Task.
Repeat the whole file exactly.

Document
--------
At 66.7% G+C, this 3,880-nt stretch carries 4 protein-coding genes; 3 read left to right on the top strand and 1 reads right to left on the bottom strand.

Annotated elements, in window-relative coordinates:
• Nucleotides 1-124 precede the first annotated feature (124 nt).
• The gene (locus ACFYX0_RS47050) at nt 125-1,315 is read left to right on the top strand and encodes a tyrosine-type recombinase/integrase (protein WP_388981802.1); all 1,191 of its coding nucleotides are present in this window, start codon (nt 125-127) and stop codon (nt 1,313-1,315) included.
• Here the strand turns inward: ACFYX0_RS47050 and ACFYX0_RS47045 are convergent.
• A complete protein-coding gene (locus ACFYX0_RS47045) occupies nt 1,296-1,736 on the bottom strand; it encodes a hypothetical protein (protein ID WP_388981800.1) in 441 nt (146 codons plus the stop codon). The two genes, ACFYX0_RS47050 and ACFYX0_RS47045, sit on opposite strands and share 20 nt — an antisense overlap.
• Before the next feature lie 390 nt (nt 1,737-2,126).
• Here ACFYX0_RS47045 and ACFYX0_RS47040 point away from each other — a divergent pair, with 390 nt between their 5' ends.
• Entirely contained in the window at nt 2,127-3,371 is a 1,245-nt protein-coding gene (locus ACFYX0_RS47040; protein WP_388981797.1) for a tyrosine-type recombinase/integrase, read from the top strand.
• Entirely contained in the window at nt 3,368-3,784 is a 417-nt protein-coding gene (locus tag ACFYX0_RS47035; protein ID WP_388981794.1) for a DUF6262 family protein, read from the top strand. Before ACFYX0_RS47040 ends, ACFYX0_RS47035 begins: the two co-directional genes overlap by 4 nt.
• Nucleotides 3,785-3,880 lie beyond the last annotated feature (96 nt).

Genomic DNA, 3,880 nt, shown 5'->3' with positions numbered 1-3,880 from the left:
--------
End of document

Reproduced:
At 66.7% G+C, this 3,880-nt stretch carries 4 protein-coding genes; 3 read left to right on the top strand and 1 reads right to left on the bottom strand.

Annotated elements, in window-relative coordinates:
• Nucleotides 1-124 precede the first annotated feature (124 nt).
• The gene (locus ACFYX0_RS47050) at nt 125-1,315 is read left to right on the top strand and encodes a tyrosine-type recombinase/integrase (protein WP_388981802.1); all 1,191 of its coding nucleotides are present in this window, start codon (nt 125-127) and stop codon (nt 1,313-1,315) included.
• Here the strand turns inward: ACFYX0_RS47050 and ACFYX0_RS47045 are convergent.
• A complete protein-coding gene (locus ACFYX0_RS47045) occupies nt 1,296-1,736 on the bottom strand; it encodes a hypothetical protein (protein ID WP_388981800.1) in 441 nt (146 codons plus the stop codon). The two genes, ACFYX0_RS47050 and ACFYX0_RS47045, sit on opposite strands and share 20 nt — an antisense overlap.
• Before the next feature lie 390 nt (nt 1,737-2,126).
• Here ACFYX0_RS47045 and ACFYX0_RS47040 point away from each other — a divergent pair, with 390 nt between their 5' ends.
• Entirely contained in the window at nt 2,127-3,371 is a 1,245-nt protein-coding gene (locus ACFYX0_RS47040; protein WP_388981797.1) for a tyrosine-type recombinase/integrase, read from the top strand.
• Entirely contained in the window at nt 3,368-3,784 is a 417-nt protein-coding gene (locus tag ACFYX0_RS47035; protein ID WP_388981794.1) for a DUF6262 family protein, read from the top strand. Before ACFYX0_RS47040 ends, ACFYX0_RS47035 begins: the two co-directional genes overlap by 4 nt.
• Nucleotides 3,785-3,880 lie beyond the last annotated feature (96 nt).

Genomic DNA, 3,880 nt, shown 5'->3' with positions numbered 1-3,880 from the left: